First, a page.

By Blake Peterson, Director, Asset Services, San Francisco
Building operators face the constant challenge in a multi-tenant environment of meeting the needs and expectations of different users. Through the evolution of Class A space and tenant mix, assumptions about how and when tenants use buildings have changed drastically. As building operators, we strive to provide each tenant with the unique experience they expect, though it is not always easy.
Let me paint a slightly stereotypical and certainly exaggerated picture for you:
A multi-tenant building has a healthy roster of traditional tenants that pride themselves on stark and stoic institutionalism. The tenants moved into a Class A, trophy building as a visual representation of the message they want to send to their clients: We mean business. You can trust us.
Out of nowhere, a mobile application-based dispatch company leases space in the same trophy building. Immediately, the lobby fills with crowds of young, tech-savvy entrepreneurs—sipping their coffee with their tennis shoes propped on the designer imported leather lobby furniture. In the multi-tenant corridors, lines form outside of the washrooms as the new tenants change clothes after their 10am employer-provided Pilate’s class. Dogs and bikes are now crammed in the elevators. Dogs are riding bikes while handing out bagels. (Okay, maybe not that last one.) Needless to say, building management’s phones are ringing off the hook with aggravated tenants. What these irritated neighbors do not know is, the guy in the elevator with the skateboard is actually the founder of said tech tenant. He is paying the highest rent, and (gasp!) has the best credit in the building. End scene. *Bows*
Property managers are responsible for providing optimal solutions for everyone at all times while staying within lease obligations and best serving the interests of the owner.
The first step in managing a potential culture clash is pursuing a thorough understanding of tenants’ different uses, cultures, expectations and lease obligations. Consider how each tenant will compliment, conflict or influence the building’s current vibe. What helps us understand how to better serve the collective needs of a tenant mix is an open mind and honest discussions about general standards for dress codes, work hours and security access needs. After identifying such differences, it is the property manager’s role to decide where the potential conflicts may exist and how tenants can successfully co-exist under the same roof. In some circumstances, allowing tenants to operate in perfect isolation is a simple solution. However, in most situations, a common ground–at least in the common areas–must be identified, and expectations must be managed on both sides.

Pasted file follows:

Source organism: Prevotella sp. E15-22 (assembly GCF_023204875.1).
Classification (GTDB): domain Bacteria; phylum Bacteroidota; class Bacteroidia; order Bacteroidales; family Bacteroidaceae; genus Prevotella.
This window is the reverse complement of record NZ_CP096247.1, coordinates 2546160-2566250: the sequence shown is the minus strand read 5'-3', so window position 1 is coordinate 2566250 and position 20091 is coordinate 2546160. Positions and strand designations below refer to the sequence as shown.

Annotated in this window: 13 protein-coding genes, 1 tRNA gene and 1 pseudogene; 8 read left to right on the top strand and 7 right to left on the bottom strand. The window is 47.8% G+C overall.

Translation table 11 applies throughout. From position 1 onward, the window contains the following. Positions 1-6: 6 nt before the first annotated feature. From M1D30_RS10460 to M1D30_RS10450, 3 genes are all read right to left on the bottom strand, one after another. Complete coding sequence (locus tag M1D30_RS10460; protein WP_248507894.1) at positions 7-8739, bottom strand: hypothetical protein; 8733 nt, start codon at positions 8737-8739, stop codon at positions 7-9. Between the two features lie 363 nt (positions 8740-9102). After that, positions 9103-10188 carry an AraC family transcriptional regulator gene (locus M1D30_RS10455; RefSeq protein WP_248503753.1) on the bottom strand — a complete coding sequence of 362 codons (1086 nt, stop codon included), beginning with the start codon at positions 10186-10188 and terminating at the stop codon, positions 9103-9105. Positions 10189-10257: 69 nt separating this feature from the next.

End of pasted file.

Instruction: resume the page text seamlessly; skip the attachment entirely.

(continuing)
The following are some strategies and solutions for addressing polar-opposite tenants:
- High Density Tenants: Tenants with more employees have a higher demand for building resources such as toilet paper, plug load and cleaning services than tenants with fewer employees in the same amount of space. Despite this, expenses are typically allocated based on square footage percentage. Converting buildings with standard Base Year leases to Industrial Gross leases will allow tenants to pay directly for high-demand services that they use in excess of typical users, such as janitorial and utilities. Gross-ups just got grosser, but it results in a more equitable allocation of operating expenses across the tenant base.